Stanley Kubrick’s film oeuvre: Enigma and Allegory – or parable?

Ed Park, MD News Leave a Comment

Stanley Kubrick would have been 88 next week so let’s discuss his films. They can be quite disturbing. Jesus said “let he who has ears, hear” and perhaps those stories were meant to be understood on many levels.

Likewise, the films of Kubrick are never just simple story telling but he enjoyed “enigma and allegory” while delving into some pretty dark realms.

What are the themes that recur? Conspiracies of upper classes, aliens or artificial intelligence, mind control, pederasty, the inauthenticity of social class, paranormal psychology, and the duality of man.

With regard to conspiracies, his final work, Eyes Wide Shut, was set at a prominent home of a banking dynasty and involves an upper middle class physician stumbling into a group sex ritual of the ruling elite. Paths of Glory presents generals as elites who set up enlisted men to die so that they can achieve military glory and post-war influence. Dr. Strangelove featured the water fluoridation conspiracy and Nazi infiltration of science and defense which have basis in fact.

2001: A Space Odyssey reveals that there is a guiding intelligence to human evolution and that this intelligence has a base on the dark side of the moon. There are plenty of people who believe such a thing is possible although most do not. Interestingly, Laura Eisenhower, the great-granddaughter of President Eisenhower corroborates the Valiant Thor alien visitor story. Hal9000, the entire Kubrick-driven movie AI: Artificial Intelligence, and the very inorganic nature of the monoliths in 2001 suggests a fascination with AI that dovetails with some folks who believe we could be living in a giant simulation, like Elon Musk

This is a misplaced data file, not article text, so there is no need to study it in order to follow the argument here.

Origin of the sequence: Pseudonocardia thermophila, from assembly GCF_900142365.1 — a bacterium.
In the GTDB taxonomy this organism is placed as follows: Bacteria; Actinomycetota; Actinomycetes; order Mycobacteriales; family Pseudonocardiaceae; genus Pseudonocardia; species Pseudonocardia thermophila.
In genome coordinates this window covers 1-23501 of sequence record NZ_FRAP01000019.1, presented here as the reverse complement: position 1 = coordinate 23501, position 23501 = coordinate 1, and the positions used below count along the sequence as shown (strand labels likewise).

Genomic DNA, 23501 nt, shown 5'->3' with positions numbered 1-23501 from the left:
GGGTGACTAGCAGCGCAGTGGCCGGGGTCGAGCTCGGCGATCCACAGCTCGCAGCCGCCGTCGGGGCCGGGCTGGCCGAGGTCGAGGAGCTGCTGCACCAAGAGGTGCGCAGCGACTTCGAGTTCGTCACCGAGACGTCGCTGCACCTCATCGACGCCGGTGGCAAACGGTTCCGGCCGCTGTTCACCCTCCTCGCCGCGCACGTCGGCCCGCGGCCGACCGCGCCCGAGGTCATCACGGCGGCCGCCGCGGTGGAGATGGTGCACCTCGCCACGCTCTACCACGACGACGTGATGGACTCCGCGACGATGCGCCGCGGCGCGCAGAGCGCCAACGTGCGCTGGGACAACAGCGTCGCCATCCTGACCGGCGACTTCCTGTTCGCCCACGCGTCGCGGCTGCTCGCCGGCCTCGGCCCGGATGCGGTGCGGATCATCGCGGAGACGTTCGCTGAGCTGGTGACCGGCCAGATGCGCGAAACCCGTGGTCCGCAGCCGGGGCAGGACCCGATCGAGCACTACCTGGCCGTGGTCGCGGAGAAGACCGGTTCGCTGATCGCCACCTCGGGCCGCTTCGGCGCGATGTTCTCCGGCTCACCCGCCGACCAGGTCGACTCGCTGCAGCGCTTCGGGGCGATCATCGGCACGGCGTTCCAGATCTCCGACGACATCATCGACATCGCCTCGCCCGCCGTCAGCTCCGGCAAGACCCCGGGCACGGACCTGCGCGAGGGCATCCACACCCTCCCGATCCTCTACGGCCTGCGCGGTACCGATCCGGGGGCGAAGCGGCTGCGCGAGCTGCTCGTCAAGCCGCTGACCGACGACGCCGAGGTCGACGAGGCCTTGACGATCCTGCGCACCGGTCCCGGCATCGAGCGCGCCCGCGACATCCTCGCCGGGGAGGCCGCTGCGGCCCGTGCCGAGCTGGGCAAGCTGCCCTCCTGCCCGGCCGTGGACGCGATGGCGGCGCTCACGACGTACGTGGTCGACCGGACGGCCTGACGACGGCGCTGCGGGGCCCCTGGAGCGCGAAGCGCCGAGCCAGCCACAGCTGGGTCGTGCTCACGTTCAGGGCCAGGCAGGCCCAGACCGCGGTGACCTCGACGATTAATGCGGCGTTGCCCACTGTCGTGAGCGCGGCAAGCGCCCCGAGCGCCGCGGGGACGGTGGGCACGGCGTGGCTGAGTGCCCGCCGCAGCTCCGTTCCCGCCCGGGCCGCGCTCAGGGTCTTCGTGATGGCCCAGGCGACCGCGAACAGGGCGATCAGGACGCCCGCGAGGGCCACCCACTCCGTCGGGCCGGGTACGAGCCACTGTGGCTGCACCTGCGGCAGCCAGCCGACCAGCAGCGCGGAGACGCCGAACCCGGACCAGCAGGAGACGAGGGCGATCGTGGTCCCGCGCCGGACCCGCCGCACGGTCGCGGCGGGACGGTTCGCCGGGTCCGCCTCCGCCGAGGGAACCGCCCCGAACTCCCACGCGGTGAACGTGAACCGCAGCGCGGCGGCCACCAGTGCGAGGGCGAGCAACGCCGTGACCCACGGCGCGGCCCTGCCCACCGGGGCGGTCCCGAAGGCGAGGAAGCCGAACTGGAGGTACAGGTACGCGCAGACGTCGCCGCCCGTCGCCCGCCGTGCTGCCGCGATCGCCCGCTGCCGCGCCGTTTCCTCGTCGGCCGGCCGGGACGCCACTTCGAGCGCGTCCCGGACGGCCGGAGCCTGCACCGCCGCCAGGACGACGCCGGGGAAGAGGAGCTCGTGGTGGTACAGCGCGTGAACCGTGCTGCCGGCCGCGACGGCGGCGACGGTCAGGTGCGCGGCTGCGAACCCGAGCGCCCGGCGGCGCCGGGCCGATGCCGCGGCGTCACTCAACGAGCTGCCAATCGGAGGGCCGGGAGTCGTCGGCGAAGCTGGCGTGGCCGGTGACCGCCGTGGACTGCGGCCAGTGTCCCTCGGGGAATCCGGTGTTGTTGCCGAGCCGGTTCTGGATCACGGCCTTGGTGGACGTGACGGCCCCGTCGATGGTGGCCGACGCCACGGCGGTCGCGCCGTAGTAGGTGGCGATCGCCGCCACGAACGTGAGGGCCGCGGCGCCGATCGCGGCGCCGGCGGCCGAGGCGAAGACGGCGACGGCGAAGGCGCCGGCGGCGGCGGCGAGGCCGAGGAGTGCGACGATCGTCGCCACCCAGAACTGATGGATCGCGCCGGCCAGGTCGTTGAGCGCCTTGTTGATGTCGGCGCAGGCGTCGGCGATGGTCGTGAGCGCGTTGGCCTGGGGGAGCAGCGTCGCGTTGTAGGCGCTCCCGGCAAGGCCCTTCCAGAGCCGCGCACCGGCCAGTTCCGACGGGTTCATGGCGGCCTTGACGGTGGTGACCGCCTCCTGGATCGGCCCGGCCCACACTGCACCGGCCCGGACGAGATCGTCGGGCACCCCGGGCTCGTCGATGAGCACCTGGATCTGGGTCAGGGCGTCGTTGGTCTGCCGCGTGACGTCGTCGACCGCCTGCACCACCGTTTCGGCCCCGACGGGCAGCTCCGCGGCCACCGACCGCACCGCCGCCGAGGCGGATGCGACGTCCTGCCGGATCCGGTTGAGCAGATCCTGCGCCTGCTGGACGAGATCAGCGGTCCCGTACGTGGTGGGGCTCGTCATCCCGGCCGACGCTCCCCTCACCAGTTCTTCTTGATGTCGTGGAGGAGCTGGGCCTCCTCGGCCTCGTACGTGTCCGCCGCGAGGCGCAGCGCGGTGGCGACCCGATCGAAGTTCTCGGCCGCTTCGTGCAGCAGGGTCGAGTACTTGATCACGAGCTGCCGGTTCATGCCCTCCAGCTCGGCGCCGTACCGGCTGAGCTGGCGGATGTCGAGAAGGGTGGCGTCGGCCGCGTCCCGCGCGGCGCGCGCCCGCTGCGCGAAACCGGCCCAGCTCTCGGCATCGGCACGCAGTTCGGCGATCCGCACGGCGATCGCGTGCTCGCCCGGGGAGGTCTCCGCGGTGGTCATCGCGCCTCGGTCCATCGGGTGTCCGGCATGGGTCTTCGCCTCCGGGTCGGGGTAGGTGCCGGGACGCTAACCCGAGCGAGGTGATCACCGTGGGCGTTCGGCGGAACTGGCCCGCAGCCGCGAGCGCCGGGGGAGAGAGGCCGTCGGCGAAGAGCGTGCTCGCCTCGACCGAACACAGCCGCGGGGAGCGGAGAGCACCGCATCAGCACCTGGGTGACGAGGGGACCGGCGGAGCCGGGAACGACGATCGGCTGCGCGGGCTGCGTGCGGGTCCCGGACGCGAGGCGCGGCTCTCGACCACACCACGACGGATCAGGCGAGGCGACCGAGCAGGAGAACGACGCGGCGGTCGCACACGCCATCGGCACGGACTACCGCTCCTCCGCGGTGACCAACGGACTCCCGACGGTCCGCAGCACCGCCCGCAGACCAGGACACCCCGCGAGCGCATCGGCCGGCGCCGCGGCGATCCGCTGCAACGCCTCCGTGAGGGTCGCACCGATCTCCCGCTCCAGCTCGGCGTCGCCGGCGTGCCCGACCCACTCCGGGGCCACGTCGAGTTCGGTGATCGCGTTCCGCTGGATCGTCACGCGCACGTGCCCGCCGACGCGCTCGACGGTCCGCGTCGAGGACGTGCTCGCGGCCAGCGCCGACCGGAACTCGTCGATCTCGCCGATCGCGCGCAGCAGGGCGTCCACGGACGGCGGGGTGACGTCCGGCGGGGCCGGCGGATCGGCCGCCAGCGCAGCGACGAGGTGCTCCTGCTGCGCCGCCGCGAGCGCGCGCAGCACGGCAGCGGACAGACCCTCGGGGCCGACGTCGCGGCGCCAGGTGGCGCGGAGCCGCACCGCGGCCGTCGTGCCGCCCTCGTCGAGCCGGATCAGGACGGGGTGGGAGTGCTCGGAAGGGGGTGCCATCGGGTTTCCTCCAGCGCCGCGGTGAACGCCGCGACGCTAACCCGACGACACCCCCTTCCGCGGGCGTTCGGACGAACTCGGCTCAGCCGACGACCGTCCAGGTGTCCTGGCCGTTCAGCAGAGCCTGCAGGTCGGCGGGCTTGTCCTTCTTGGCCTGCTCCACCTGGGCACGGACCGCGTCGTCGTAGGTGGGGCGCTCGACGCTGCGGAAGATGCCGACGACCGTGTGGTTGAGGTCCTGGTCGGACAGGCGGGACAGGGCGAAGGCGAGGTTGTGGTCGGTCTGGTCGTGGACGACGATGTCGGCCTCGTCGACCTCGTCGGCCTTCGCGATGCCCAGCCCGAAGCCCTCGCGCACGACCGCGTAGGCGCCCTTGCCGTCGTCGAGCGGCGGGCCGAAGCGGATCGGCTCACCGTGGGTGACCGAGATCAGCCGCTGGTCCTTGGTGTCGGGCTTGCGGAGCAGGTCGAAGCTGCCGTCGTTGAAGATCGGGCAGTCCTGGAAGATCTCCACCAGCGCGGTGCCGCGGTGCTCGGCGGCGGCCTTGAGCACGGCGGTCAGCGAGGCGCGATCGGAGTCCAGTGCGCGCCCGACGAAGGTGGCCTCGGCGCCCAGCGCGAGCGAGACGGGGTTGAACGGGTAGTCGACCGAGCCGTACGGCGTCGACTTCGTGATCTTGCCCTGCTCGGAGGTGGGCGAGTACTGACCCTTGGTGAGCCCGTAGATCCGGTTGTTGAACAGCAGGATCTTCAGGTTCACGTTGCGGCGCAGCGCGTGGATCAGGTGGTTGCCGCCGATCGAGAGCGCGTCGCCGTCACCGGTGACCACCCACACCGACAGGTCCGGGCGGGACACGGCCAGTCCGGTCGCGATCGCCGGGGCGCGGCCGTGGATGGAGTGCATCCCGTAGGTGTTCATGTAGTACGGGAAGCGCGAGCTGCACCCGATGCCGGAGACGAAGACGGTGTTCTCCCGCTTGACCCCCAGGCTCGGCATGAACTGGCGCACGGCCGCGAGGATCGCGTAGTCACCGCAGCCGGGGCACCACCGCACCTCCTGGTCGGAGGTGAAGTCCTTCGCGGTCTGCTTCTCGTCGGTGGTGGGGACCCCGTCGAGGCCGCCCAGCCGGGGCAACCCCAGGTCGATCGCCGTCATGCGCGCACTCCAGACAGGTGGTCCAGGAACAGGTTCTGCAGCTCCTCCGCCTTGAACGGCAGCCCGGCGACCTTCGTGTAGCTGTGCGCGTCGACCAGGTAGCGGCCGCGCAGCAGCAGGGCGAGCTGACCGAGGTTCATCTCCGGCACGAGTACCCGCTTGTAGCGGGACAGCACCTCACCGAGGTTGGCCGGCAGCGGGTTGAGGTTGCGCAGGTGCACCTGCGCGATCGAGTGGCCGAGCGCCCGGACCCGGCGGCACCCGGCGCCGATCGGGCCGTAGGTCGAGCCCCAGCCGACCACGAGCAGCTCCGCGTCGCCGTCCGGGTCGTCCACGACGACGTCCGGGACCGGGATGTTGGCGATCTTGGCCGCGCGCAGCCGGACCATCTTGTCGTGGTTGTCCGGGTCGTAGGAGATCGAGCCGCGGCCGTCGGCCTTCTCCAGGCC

Mind control is the central theme of A Clockwork Orange but it also is alluded to in Full Metal Jacket during the Marine training. If you believe the stories about MK Ultra mind control and sex slavery then the story of Lolita as well as the sex kittens in Eyes Wide Shut start to rhyme.

Pederasty is of course central in Lolita but there is also a disturbing reference to this in the costume shop that the Tom Cruise character visits in Eyes Wide Shut which alludes to the alleged connection with The Wizard of Oz.

The inauthenticity of class is never more masterfully handled than in the movie Barry Lyndon, where Ryan O’Neil plays an Irish picaresque anti-hero who marries a wealthy widow. The nobility of the chattel class is depicted in the movie Spartacus.

Paranormal psychology is the titular theme of The Shining in which the son of the Jack Nicholson character is clairvoyant and perceives the horrors of the historical site of the Overlook Hotel, which eventually take possession of his father and drive him to madness.

I think one of the finest scenes of the oeuvre is this scene from Full Metal Jacket which exposes the grave seriousness and the hopeless absurdity of the human condition.

So who was Stanley Kubick and why did he choose these projects? On a literal level, perhaps he really did believe most of the themes he explored were based upon real world problems and that he was the ultimate insider and the original Julian Assange/Edward Snowden sanctioned discloser. Perhaps he was a mere entertainer tapping into the duality of man and our thirst for knowing both aspects of the human spirit: love and hate.

Whatever Mr. Kubrick wished to impart upon us, he succeeded in his mission to entertain, fascinate, and reflect back to us a very complex, rich, and ultimately hopeful portrait of ourselves, despite the abuse, violence, and manipulation that we subject ourselves to.


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